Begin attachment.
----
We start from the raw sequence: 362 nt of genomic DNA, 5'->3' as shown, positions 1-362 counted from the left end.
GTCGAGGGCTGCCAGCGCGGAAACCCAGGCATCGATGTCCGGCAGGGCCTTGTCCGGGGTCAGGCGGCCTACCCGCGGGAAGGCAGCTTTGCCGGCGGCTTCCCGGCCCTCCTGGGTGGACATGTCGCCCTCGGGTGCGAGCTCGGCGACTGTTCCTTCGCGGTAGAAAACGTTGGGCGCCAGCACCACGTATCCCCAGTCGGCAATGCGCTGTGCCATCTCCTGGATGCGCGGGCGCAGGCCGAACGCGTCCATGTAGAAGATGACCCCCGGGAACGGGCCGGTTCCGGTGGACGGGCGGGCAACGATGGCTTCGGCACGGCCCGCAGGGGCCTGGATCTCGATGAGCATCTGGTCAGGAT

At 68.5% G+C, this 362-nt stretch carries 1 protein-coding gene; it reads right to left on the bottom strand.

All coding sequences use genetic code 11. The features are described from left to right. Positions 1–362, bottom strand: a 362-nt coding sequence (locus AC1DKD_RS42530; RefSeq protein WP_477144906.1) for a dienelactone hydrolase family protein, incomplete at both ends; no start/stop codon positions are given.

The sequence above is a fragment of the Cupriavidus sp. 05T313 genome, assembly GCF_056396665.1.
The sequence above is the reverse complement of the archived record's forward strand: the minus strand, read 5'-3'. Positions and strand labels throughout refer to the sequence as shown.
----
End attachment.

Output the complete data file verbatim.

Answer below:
We start from the raw sequence: 362 nt of genomic DNA, 5'->3' as shown, positions 1-362 counted from the left end.
GTCGAGGGCTGCCAGCGCGGAAACCCAGGCATCGATGTCCGGCAGGGCCTTGTCCGGGGTCAGGCGGCCTACCCGCGGGAAGGCAGCTTTGCCGGCGGCTTCCCGGCCCTCCTGGGTGGACATGTCGCCCTCGGGTGCGAGCTCGGCGACTGTTCCTTCGCGGTAGAAAACGTTGGGCGCCAGCACCACGTATCCCCAGTCGGCAATGCGCTGTGCCATCTCCTGGATGCGCGGGCGCAGGCCGAACGCGTCCATGTAGAAGATGACCCCCGGGAACGGGCCGGTTCCGGTGGACGGGCGGGCAACGATGGCTTCGGCACGGCCCGCAGGGGCCTGGATCTCGATGAGCATCTGGTCAGGAT

At 68.5% G+C, this 362-nt stretch carries 1 protein-coding gene; it reads right to left on the bottom strand.

All coding sequences use genetic code 11. The features are described from left to right. Positions 1–362, bottom strand: a 362-nt coding sequence (locus AC1DKD_RS42530; RefSeq protein WP_477144906.1) for a dienelactone hydrolase family protein, incomplete at both ends; no start/stop codon positions are given.

The sequence above is a fragment of the Cupriavidus sp. 05T313 genome, assembly GCF_056396665.1.
The sequence above is the reverse complement of the archived record's forward strand: the minus strand, read 5'-3'. Positions and strand labels throughout refer to the sequence as shown.